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  • When Someone Asks What Time It Is, Don’t Tell Them How to Build a Watch


    Jim Morrison

    When Someone Asks What Time It Is, Don’t Tell Them How to Build a Watch

    Even useful information gets lost in a sea of words. Your task is to tell the reader everything they need to know -and no more- clearly and concisely. If you want to include your personal treatise on how to maintain perfectly even heat in a Queen Anne Victorian with no storm windows using an oil-fired steam boiler, then include that as a separate handout; people who are interested can read it. Don’t make the other 99 percent of your clients suffer through it unnecessarily.

    It makes sense to think of a home inspection as the rough equivalent of a prospective homebuyer asking you the questions, “What do I need to know about this house before I buy it? And, “What significant risks should I anticipate?”

    New to a rural community, I was talking to a great old neighbor and a WWII vet. I asked him what the best route to the interstate was. He told me, “Go down to the main road and turn left, when you get to the end of the stone wall there’s a road on your left that’ll take you past Wilson’s farm, there’ll be a Gulf (used to be a Shell) gas station on the right, then some condos and in 2 miles you’ll see the general store. Don’t take that left. Instead, keep going down the main road and you’ll see another left just before the drug store. That’ll bring you past the library, the middle school and after you pass South Meadow Pond you can take the right that’ll bring you to Town Hall. You don’t want that left either. “

    He went on this way for a while like so many HI reports do, too.

    If your report isn’t straightforward and easy to understand, there’s a good chance people won’t read it and miss something important. Let’s remember the goal: Your goal isn’t to win lawsuits, that’s what attorneys do. You’re in business to help clients and avoid lawsuits.

    Do yourself a favor and make it easy for your clients to recognize and retain the important information in your report.

    Learn To Recognize Inspector-Speak. Resolve to stop using It.

    Marc Cramer used to teach a report writing class. If he still does, I recommend you take it. He wrote the best example of truly heinous HI report-writing I’ve seen to date. He asked attendees what an inspector should report, if anything, if they encountered a tiger in the master bedroom. The multiple choices included something along the lines of (I’m sure I’m not doing it justice):
     

    “A large, carnivorous feline -possibly resembling Panthera tigris- in the southwest corner of the master bedroom. Adult tigers lead largely solitary lives. They establish and maintain territories but have much wider home ranges within which they roam. Resident adults of either sex generally confine their movements to their home ranges, within which they satisfy their needs and those of their growing cubs. Individuals sharing the same area are aware of each other's movements and activities. The size of the home range mainly depends on prey abundance, and, in the case of males, on access to females. It was not determined how the animal entered the bedroom, but it poses a likely hazard for persons wishing to enter. For this reason, the master bedroom was excluded from the scope of the inspection. Further investigation by a licensed professional is suggested.”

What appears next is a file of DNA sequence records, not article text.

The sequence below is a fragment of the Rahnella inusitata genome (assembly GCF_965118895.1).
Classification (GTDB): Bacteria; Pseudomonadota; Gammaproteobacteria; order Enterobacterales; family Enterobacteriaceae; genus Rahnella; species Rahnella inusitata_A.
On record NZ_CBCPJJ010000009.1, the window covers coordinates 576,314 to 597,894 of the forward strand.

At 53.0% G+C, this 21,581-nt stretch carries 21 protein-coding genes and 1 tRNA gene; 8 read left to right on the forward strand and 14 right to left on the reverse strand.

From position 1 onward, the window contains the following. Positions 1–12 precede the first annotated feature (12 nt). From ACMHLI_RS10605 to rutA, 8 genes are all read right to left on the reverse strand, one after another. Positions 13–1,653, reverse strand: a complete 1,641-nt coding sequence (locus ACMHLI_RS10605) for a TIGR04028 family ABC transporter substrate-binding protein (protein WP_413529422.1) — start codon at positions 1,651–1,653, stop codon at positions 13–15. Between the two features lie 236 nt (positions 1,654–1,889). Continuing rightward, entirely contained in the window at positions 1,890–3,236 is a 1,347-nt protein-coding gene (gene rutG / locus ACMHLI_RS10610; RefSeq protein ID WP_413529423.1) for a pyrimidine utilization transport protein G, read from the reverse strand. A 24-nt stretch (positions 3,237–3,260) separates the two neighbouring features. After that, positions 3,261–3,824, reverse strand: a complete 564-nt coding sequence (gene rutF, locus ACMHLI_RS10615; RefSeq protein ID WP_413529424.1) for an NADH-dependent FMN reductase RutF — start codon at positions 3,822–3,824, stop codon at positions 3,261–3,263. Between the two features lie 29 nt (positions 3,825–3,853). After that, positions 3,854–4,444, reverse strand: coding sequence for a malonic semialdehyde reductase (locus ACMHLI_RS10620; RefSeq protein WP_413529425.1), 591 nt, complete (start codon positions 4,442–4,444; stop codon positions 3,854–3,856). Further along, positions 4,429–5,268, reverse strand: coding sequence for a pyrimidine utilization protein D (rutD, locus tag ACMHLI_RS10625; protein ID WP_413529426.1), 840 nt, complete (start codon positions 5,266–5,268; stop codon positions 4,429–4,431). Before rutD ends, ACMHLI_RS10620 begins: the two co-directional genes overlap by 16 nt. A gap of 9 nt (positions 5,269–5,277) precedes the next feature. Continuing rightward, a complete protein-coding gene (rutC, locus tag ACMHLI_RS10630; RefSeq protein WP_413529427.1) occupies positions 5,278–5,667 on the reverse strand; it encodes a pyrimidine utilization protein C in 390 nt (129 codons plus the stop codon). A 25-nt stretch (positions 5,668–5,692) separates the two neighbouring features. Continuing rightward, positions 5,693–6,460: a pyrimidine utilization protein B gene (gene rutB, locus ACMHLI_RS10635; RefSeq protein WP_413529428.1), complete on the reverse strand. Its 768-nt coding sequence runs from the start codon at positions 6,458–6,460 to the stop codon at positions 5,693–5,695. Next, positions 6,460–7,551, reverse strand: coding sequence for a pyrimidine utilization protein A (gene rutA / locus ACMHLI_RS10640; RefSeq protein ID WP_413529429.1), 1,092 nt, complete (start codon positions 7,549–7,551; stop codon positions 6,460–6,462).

(The italicized sentences above were excerpted from Wikipedia.)
     

    Using the fewest and best possible words, you need to put the relevant information neatly and gently in your client’s hands in a way that is impossible for them to misunderstand. Don’t try to sound smart. It inevitably has the opposite effect. Clear, concise writing makes the writer sound smart. If you inspect a home with a worn-out asphalt roof, write:

    The asphalt shingle roof on this house is worn past the standard for replacement. It should be stripped and replaced now by a qualified professional. The process will be expensive.

    You can quibble about a particular word or phrase, but that pretty much nails it. You don’t have to explain how important a roof is, how shingles are made, what the cost range could be, or anything else.

    Somewhere on this site or one of its predecessors, Jim Katen (the best HI report writer I know of) recommended people buy and read Strunk & White’s Elements of Style. Most HI’s probably won’t, but I guarantee if you do, it’ll point out at least one bad habit you can correct. Probably more than one.

    Observation, Analysis, Recommendation

    Every comment in your report should include your observation (what you found), your analysis (what it means) and your recommendation (what your client should do about it). I learned this from recently-retired Mass. home inspector Bob Mulloy and it stands the test of time.

    I am a slow typist. After organizing my thoughts and writing around this principal, I only rarely spent more than 45 minutes writing a report.

    Example: At least 12' of the structural sill along the east wall has been damaged by termites. This significant structural damage must be replaced by a licensed builder now which will be expensive.

    A few of you have sent me sample reports, but unfortunately for me, there was no truly cringe-worthy writing in any of them.


    My next installment in this series will address some specifics.



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    Thanks, Jim.

    I've committed to following your advice. It's not easy to let go of bad habits. The reward will be clients who are better served through easier to read reports.

     

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